Me: That is so cool. I know you do a lot more than make fine art. You are also an illustrator. What are your dreams for your art and illustration career?
Amy: My dreams change everyday. Today I was thinking I might start a zine based on some old characters of mine, Lilac & Rot. And then some days I want to open a food cart that serves only pancakes. I guess I just live day by day and don't really have a goal, except to be happy and to make people happy with whatever it is I create.


Me: That's what I love about you, Amy! Can we talk for a minute about what/who are your greatest influences?
Amy: Illustrators, for sure. I met some of my faves at an Illustration Conference back in 2000: Brad Holland , Anita Kunz , Gary Baseman , Joe Sorren ... Meeting them and seeing what normal people they were made my own desire of becoming an illustrator seem feasible. Especially since one of them was rather tipsy and telling stories that I could relate to. Over the years, the internet has filled my vision with endless ideas, having instant access to the work of so many artists and crafters out there. And of course, Scandinavian and mid century designs and illustrations are always in the back of my mind as I'm creating anything. My art heroes change every day.


Me: Isn't it cool how we live in an age when we are exposed so many amazing creatives that our heroes change everyday? I love that. I know there are lots of folks out there for whom you are a hero. What are the three most important things you want people to know about you as an artist and/or your work?
1) I do this for a living, but I don't feel like it's a job, because I love it.
2) My main goal is to put a smile on your face.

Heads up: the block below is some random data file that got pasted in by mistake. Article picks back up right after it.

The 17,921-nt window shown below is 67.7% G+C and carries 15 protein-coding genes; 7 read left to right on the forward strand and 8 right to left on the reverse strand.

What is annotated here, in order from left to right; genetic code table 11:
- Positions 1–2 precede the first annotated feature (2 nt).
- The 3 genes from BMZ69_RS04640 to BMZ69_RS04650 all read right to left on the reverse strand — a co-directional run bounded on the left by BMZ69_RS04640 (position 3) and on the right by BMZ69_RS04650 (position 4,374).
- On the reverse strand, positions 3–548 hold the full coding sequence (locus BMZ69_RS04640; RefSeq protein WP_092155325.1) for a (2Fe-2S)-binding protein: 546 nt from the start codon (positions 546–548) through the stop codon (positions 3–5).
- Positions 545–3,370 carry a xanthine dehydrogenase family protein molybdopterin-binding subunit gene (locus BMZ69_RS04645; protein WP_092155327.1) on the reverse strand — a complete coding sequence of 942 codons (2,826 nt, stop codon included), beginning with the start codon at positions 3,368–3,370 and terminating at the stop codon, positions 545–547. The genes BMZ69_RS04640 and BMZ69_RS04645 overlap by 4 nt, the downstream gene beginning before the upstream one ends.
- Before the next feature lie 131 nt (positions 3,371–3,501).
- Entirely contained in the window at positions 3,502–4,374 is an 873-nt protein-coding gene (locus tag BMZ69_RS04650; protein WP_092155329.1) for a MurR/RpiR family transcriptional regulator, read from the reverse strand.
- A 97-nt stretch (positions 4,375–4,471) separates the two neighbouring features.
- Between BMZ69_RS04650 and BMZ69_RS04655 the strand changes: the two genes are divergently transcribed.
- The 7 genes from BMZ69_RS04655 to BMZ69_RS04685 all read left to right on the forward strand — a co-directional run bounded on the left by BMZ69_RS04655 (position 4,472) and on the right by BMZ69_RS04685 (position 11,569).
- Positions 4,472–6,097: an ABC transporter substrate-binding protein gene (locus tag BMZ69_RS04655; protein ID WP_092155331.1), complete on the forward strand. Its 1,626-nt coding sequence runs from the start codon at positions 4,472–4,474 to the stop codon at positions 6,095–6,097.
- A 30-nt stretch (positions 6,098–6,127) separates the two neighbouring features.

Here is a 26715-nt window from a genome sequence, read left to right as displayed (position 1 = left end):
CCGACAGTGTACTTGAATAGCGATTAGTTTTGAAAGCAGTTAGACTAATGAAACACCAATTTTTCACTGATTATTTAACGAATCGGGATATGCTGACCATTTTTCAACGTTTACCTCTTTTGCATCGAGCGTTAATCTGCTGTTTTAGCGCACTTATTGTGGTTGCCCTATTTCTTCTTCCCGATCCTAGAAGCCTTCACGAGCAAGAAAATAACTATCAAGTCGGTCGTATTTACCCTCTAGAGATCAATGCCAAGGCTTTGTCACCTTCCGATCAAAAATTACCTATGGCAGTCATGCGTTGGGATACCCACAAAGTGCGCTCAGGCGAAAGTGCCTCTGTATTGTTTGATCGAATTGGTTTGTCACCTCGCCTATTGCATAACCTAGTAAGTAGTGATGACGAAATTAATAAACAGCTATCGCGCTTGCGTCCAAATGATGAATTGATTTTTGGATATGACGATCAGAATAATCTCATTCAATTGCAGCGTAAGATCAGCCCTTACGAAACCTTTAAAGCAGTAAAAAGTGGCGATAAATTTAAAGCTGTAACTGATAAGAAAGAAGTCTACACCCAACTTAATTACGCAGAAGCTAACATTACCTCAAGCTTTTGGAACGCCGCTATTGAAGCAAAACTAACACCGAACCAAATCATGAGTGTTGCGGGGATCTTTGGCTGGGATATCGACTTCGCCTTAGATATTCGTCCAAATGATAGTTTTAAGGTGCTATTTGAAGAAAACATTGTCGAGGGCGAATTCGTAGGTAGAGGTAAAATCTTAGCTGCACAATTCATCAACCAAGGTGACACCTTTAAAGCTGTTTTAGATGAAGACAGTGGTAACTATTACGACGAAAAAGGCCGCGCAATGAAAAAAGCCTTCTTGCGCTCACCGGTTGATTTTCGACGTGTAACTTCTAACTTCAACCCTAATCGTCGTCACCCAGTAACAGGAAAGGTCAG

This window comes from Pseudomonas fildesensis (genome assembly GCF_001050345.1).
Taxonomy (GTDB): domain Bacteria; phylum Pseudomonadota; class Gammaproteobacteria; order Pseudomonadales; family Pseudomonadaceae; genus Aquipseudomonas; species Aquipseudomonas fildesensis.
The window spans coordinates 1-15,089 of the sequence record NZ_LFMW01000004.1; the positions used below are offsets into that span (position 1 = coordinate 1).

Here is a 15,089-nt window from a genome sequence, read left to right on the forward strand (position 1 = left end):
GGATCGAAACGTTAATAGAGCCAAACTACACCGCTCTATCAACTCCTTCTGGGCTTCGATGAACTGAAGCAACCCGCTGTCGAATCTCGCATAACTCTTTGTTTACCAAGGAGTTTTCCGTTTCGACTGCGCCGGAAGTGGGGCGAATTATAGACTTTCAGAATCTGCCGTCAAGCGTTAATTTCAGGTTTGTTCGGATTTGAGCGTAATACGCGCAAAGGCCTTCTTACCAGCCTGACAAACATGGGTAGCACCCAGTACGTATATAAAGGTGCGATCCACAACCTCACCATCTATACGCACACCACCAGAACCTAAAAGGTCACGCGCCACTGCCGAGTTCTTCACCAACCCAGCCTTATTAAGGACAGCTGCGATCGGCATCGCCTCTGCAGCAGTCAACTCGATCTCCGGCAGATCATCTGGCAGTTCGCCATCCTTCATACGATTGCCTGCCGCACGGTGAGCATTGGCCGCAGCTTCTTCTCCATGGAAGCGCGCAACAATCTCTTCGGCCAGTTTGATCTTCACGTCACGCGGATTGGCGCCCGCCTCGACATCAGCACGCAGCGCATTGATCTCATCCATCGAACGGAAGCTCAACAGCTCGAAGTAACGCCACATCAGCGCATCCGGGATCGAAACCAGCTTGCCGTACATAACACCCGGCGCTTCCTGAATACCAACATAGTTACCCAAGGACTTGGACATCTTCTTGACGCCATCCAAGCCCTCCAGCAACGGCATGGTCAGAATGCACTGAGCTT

3) I like when people come visit me at my studio. It's all clean and full of loads of eye candy!

Me: Awesome. Okay, last question: What do you believe in?
Amy: I believe in traveling to all ends of the earth to absorb and be influenced by nature – flora and fauna, human and iconic – and all it's boundless desires.

Me: Word. Thanks, Amy! See you next week!

Check out Amy's State Bird Print collection for sale here , and her State Animal collection here . Really amazing stuff!!

Posted by Lisa Congdon

Jan Halvarson


Chrisy said...

Great interview showcasing a talented artist...I particularly like the animal paintings...encaustic married with the bold graphics makes for a powerful statement...congrats to you both...

kate endle said...

Love the new work Amy!

Jutta said...

I absolutely love the mean birds!

Margie Oomen said...

I have one of amy's happy bird pieces above my desk but I am really smitten with the mean birds. Too funny that this coincides with my daughter returning from the far north doing population surveys and tagging some "mean" geese. She will get a kick out of these.

Cathy Nichols Art said...

I love Amy's encaustic work, but I must say, the "Mean Birds" series really cracks me up. There is so much artwork out there (mine included!) that romanticizes the 'sweet' winged creatures. It's very witty to reconfigure them as meanies.